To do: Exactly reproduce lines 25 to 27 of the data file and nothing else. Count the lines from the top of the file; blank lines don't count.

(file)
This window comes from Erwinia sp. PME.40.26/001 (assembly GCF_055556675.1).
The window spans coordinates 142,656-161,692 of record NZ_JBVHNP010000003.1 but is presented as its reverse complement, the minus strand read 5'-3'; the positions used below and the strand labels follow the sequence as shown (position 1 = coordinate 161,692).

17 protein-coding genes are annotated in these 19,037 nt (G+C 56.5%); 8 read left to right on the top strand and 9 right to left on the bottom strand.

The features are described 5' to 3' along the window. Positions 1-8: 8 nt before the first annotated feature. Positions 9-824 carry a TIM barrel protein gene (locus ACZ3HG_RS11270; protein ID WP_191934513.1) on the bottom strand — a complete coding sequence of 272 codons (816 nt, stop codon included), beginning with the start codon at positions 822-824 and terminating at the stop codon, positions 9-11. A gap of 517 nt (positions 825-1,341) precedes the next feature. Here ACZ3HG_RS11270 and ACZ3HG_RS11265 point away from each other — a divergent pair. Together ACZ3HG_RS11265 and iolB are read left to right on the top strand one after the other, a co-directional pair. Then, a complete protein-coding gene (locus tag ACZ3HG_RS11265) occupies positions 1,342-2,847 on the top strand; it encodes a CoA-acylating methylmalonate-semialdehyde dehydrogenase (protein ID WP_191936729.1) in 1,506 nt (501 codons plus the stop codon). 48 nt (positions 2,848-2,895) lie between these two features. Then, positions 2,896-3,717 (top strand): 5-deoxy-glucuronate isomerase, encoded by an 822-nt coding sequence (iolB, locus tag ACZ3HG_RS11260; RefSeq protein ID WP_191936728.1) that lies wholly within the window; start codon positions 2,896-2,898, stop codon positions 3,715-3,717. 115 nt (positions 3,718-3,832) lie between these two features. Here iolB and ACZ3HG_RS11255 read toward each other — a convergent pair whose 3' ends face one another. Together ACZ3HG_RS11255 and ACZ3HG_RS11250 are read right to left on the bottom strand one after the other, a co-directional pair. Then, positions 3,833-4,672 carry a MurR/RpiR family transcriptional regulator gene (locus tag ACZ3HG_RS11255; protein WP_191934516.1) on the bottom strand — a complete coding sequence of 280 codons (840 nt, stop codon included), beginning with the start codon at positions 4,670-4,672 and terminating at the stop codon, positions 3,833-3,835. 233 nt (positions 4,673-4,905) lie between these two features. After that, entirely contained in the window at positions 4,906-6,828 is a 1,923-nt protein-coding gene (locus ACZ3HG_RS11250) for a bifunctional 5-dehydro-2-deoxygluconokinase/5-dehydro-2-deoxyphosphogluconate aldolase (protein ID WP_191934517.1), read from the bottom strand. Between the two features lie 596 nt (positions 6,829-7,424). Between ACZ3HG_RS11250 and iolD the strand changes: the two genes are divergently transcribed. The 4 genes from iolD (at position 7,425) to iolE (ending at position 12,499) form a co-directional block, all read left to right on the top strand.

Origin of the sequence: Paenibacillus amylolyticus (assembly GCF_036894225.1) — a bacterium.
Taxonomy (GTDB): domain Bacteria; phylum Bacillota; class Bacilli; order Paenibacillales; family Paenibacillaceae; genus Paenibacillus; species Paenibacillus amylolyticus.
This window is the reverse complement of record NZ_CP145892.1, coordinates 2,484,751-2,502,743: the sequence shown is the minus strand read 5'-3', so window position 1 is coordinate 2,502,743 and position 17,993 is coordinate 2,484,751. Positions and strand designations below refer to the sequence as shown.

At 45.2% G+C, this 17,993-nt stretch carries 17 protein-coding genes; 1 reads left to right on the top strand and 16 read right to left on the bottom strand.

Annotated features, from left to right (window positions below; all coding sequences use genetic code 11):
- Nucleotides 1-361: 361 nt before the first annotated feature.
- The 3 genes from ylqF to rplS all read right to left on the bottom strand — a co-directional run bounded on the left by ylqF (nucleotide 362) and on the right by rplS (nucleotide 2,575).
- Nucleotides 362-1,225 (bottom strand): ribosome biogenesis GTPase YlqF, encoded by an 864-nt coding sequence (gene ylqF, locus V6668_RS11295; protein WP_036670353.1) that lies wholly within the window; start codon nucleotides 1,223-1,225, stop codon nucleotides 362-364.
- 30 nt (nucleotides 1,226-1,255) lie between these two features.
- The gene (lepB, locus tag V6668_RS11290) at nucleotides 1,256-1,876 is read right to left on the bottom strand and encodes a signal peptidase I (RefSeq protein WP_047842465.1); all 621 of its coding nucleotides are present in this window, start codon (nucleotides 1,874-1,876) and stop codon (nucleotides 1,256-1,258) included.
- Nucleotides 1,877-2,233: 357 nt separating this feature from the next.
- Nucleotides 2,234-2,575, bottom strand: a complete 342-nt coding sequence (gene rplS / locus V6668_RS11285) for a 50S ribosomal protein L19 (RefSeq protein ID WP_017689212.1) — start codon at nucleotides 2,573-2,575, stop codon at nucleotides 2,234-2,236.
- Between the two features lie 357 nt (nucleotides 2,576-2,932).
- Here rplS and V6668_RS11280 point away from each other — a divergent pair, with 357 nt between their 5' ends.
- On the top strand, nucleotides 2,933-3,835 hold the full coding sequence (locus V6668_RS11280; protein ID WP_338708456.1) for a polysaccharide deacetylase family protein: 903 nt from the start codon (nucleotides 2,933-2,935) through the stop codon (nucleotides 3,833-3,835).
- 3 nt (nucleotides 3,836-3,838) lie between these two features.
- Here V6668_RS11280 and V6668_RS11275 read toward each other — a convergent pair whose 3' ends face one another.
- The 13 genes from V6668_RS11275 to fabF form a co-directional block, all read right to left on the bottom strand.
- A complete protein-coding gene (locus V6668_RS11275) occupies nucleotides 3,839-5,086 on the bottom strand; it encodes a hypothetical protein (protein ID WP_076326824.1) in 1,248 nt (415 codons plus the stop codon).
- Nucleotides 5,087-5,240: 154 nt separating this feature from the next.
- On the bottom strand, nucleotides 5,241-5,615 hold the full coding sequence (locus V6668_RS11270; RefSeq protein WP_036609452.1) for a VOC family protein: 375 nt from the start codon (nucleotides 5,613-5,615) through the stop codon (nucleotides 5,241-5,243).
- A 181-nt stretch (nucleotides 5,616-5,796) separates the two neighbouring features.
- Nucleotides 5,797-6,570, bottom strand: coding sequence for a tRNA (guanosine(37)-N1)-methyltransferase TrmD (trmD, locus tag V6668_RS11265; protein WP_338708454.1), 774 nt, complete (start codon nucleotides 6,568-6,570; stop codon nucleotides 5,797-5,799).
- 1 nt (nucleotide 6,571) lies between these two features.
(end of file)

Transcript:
- On the bottom strand, nucleotides 5,241-5,615 hold the full coding sequence (locus V6668_RS11270; RefSeq protein WP_036609452.1) for a VOC family protein: 375 nt from the start codon (nucleotides 5,613-5,615) through the stop codon (nucleotides 5,241-5,243).
- A 181-nt stretch (nucleotides 5,616-5,796) separates the two neighbouring features.
- Nucleotides 5,797-6,570, bottom strand: coding sequence for a tRNA (guanosine(37)-N1)-methyltransferase TrmD (trmD, locus tag V6668_RS11265; protein WP_338708454.1), 774 nt, complete (start codon nucleotides 6,568-6,570; stop codon nucleotides 5,797-5,799).